'Wow, that feels great': Gelof blasts go-ahead HR to beat Yanks

April 22nd, 2024

NEW YORK -- Since arriving to the big leagues last July, 's sensational start as a rookie entrenched him atop the A’s lineup. So when he dropped to the six-hole in Sunday's loss to the Guardians, manager Mark Kotsay discussed the move with him beforehand.

“We both agreed it’d be good to get him out of the two-hole for a bit,” Kotsay said. “We’re going to do this until I feel confident that he’s got his confidence back.”

When it came to any A’s-related content this offseason, Gelof was the first player mentioned as having ‘star’ potential. The straw that stirs the drink. The engine that makes the team go. Those are inherited expectations when you earn AL Rookie of the Month honors in your first full month in the Majors and finish with an .841 OPS, 14 home runs, 20 doubles and 14 stolen bases in just 69 games like Gelof did.

That’s why dropping Gelof in the order was no easy decision. It’s an admission something needs to change due to his slow start -- Gelof’s batting average was just above the Mendoza Line (.202) through the first 22 games of the season.

One swing won’t fully get Gelof where he or the A’s want him to be, but when it’s as impactful as the one he took in Monday's 2-0 win over the Yankees, it certainly feels like a positive.

Heading to the plate with a runner on in the ninth inning of a scoreless tie, Gelof -- batting sixth for a second straight day and hitless in his first three at-bats -- quickly fell behind 0-2 facing left-hander Victor González. Briefly stepping out to gather himself, Gelof locked in and worked the count even before drilling a 2-2 sinker for a Statcast-projected 377-foot two-run blast into the right-field seats at Yankee Stadium.

The homer was his third of the season, and it set the A’s up for a victory that was sealed by flamethrowing rookie Mason Miller, who emphatically slammed the door on New York by striking out the side in a scoreless ninth, capped by a 102.5 mph fastball that Aaron Judge mightily swung through to end the game.

“I knew it was gone, especially with the shorter porch here,” Gelof said. “I knew I got that one. My first thought was, ‘Wow, that feels great.’”

Hitting lefties was the one flaw Gelof exhibited in an otherwise superb 2023. He hit .167 with just one homer against southpaws as opposed to .303 with 13 long balls vs. right-handers.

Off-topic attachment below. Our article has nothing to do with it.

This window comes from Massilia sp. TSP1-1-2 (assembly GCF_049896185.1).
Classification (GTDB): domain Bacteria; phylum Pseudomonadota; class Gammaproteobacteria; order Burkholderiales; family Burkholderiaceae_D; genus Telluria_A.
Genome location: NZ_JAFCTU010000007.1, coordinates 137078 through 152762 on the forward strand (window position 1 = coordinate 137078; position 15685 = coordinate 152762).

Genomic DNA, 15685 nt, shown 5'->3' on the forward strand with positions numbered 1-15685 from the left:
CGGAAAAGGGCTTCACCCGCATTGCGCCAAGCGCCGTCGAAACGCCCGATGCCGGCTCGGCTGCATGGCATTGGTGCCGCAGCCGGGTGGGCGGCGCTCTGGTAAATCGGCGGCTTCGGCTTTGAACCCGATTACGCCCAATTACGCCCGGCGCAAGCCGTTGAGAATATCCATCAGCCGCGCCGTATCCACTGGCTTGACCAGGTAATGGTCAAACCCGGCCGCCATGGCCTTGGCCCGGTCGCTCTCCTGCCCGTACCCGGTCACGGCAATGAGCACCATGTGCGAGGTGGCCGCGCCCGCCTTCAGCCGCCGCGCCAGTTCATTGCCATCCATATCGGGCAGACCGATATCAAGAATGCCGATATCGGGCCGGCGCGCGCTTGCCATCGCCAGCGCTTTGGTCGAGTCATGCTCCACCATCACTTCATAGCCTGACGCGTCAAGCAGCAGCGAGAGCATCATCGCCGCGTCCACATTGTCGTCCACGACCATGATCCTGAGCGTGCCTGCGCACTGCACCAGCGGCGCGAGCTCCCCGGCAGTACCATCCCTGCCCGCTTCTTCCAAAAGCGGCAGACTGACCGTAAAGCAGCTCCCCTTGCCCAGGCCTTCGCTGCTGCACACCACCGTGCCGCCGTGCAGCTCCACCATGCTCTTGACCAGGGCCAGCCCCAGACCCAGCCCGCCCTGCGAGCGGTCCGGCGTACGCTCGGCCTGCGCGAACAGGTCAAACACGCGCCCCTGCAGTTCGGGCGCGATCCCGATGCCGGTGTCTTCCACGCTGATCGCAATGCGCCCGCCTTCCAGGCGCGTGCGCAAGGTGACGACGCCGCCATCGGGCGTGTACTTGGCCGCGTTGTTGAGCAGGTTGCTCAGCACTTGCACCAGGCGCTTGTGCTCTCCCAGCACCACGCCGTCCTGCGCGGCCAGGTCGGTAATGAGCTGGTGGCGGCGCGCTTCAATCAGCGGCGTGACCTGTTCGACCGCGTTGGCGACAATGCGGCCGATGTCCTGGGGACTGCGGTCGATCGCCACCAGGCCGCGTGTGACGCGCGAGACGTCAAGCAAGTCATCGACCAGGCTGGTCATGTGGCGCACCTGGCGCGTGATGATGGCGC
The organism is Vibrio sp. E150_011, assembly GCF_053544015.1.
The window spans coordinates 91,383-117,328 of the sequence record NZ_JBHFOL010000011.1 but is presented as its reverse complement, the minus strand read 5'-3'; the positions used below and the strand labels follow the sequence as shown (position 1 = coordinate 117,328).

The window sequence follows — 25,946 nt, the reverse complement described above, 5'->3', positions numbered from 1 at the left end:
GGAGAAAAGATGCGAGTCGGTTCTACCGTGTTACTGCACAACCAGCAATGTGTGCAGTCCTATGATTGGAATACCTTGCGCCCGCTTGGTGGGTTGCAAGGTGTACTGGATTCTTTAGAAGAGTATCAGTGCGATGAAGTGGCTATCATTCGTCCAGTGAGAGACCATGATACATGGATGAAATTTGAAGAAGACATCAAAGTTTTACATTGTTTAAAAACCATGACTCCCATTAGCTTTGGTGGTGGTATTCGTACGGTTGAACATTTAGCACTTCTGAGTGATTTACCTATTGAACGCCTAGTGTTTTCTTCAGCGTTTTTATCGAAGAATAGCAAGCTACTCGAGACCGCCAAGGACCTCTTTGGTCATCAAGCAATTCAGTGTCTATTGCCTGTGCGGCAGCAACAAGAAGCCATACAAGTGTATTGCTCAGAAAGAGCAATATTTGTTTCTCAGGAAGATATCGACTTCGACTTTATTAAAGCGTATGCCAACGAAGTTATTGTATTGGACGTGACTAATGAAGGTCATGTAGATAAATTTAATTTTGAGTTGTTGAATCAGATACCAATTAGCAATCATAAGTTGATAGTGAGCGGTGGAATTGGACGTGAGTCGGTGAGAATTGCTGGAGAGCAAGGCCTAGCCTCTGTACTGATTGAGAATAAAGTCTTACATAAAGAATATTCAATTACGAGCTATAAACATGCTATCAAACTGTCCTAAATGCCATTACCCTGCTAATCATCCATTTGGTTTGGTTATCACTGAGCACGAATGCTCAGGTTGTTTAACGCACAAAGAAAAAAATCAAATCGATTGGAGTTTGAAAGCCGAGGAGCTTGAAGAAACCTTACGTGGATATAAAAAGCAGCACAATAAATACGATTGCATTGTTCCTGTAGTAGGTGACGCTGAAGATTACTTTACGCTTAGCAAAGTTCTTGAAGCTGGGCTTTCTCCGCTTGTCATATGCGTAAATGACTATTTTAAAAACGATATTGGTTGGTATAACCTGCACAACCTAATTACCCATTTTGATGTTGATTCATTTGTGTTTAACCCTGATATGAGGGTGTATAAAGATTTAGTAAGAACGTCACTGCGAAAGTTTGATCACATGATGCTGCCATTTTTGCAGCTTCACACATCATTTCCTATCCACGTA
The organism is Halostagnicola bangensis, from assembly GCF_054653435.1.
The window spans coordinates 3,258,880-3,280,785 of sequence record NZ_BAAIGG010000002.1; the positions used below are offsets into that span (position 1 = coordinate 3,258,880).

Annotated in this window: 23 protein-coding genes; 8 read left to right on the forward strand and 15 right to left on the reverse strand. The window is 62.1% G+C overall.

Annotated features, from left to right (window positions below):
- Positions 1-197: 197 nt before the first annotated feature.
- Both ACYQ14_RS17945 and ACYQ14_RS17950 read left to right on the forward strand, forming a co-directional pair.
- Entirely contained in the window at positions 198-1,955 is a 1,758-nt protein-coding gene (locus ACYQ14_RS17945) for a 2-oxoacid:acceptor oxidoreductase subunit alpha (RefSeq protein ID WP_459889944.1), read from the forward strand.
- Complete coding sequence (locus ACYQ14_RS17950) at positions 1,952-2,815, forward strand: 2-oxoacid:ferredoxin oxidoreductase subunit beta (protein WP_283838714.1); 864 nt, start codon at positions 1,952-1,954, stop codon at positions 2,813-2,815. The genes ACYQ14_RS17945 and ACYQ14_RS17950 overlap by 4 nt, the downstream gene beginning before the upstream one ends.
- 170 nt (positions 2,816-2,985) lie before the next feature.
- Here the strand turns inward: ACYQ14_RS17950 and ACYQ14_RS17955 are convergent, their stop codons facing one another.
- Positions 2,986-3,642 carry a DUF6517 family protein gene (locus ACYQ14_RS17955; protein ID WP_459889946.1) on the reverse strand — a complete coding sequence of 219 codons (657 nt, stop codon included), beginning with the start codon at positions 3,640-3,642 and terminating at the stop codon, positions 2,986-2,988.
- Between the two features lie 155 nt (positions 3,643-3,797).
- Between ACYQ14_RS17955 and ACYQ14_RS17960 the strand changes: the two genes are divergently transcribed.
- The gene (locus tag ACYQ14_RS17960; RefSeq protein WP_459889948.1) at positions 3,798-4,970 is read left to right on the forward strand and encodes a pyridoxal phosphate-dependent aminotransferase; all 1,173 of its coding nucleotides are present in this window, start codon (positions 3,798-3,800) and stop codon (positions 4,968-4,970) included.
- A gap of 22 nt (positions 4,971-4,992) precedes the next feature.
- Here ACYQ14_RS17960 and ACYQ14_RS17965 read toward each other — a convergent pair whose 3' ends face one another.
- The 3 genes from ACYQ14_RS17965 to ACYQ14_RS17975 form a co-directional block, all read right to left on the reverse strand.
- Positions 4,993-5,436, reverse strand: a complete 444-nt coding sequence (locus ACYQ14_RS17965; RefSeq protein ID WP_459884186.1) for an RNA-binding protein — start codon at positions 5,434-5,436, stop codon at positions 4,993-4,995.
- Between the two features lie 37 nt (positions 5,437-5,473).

“He’s had his issues with lefties,” Kotsay said. “To see him go [opposite field] on a really good lefty, that’s a good sign.”

Gelof’s homer rewarded a dominant overall pitching performance by the A’s. It began with starter JP Sears, who shut down his former team across six scoreless innings with seven strikeouts. Lucas Erceg preceded Miller with a pair of scoreless frames.

“JP put up the innings and kept us in the game,” Gelof said. “Then when we bring Mason in, we’ve got nothing but confidence in him. It’s so fun to watch him throw the ball. I’m not even sure where the ball goes when he releases it because it’s going so fast.”

To pin the A’s early offensive struggles on Gelof would be unfair. The second-lowest run total (63) and fourth-lowest OPS (.620) in the Majors they carried into Monday is a collective effort. But for a young rebuilding club, Gelof is the central piece. For the A’s to be at their best, he has to be at his best.

That hasn’t been the case early on, but when the A’s needed him most on Monday, Gelof delivered.

“There’s no doubting his talent,” Sears said of Gelof. “It’s a long season with a lot of at-bats in front of him. I look forward to seeing a lot more of that from him.”

A glance at Gelof’s numbers will show his strikeout and walk rates are not far off from last year. The main difference has been his propensity to put the ball on the ground a lot more rather than elevating, something he thrived at during his hot 2023 stretch.

To get back to that, Gelof is focused on getting the direction of his swing back to the middle and opposite fields, much like he did on his ninth-inning homer. While he admitted it has been difficult to stay in the moment and not chase results, Gelof believes a return to form is near.

“I’ve definitely underperformed,” Gelof said. “I’ve been focusing too much on results instead of processing how I want to go about things. … You have to think about what you can do that day. That’s something I didn’t really do a good job of early in these first few weeks. I’m doing my best to stay present, be a good teammate and compete.”